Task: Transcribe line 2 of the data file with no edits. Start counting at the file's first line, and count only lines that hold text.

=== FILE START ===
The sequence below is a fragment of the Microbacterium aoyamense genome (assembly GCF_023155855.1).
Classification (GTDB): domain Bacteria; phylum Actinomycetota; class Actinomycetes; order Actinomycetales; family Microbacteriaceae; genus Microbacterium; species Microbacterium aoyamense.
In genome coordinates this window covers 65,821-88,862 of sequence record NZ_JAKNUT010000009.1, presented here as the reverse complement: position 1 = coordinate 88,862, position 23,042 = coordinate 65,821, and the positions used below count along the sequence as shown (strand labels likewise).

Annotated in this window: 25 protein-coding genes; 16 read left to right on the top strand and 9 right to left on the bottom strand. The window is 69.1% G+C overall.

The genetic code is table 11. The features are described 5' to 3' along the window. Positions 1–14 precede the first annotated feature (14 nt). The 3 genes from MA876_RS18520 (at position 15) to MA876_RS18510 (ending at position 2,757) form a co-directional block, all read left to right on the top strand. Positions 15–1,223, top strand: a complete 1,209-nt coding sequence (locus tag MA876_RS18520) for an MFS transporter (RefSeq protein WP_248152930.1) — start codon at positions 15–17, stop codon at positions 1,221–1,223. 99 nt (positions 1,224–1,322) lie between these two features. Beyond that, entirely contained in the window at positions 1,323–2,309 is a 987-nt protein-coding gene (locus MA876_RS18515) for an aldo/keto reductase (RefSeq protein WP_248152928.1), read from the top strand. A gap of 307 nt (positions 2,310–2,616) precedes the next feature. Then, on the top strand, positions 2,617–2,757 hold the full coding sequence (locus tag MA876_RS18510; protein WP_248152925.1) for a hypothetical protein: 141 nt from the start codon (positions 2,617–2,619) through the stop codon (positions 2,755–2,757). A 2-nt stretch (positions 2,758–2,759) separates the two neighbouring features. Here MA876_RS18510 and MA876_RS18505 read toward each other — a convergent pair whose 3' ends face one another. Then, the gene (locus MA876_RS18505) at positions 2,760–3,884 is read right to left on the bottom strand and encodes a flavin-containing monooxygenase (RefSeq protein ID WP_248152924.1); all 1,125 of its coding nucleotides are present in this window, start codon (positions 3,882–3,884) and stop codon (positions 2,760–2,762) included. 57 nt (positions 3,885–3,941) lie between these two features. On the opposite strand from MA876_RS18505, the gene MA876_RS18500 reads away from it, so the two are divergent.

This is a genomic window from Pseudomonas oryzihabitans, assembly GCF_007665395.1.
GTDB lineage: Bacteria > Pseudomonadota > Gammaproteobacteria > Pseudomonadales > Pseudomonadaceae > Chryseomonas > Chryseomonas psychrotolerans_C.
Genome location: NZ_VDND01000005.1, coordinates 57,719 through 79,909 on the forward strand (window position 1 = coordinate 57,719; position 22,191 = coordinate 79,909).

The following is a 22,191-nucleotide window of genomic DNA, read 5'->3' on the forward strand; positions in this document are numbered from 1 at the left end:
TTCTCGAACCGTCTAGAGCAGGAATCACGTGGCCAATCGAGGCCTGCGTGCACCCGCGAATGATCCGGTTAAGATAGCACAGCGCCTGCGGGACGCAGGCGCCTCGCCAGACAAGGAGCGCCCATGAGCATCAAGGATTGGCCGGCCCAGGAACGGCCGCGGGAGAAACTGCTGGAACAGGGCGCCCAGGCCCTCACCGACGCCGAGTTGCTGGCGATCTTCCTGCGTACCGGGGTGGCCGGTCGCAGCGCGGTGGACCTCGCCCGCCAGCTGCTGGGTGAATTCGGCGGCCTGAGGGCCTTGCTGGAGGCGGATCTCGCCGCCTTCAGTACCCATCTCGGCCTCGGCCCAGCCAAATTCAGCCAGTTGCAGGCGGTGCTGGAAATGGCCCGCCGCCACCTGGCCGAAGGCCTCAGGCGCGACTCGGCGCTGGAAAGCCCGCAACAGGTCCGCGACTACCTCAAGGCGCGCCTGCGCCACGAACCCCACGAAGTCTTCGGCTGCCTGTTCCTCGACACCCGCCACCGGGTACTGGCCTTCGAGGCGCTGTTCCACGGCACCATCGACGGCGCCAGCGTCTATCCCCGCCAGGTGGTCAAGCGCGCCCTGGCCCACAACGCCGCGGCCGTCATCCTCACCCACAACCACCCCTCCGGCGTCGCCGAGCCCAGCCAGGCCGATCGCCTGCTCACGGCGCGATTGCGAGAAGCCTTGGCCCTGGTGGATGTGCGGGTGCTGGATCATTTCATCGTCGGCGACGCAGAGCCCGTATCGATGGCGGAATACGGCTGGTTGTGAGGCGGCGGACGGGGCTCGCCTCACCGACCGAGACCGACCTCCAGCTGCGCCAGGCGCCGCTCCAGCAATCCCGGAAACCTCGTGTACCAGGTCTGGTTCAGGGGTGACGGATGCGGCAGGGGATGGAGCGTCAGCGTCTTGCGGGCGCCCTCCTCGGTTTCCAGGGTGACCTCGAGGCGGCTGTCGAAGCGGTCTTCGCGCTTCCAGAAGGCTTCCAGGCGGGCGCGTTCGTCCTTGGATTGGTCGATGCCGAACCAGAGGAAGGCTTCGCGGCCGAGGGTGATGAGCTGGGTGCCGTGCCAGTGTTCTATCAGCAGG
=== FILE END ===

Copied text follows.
Classification (GTDB): domain Bacteria; phylum Actinomycetota; class Actinomycetes; order Actinomycetales; family Microbacteriaceae; genus Microbacterium; species Microbacterium aoyamense.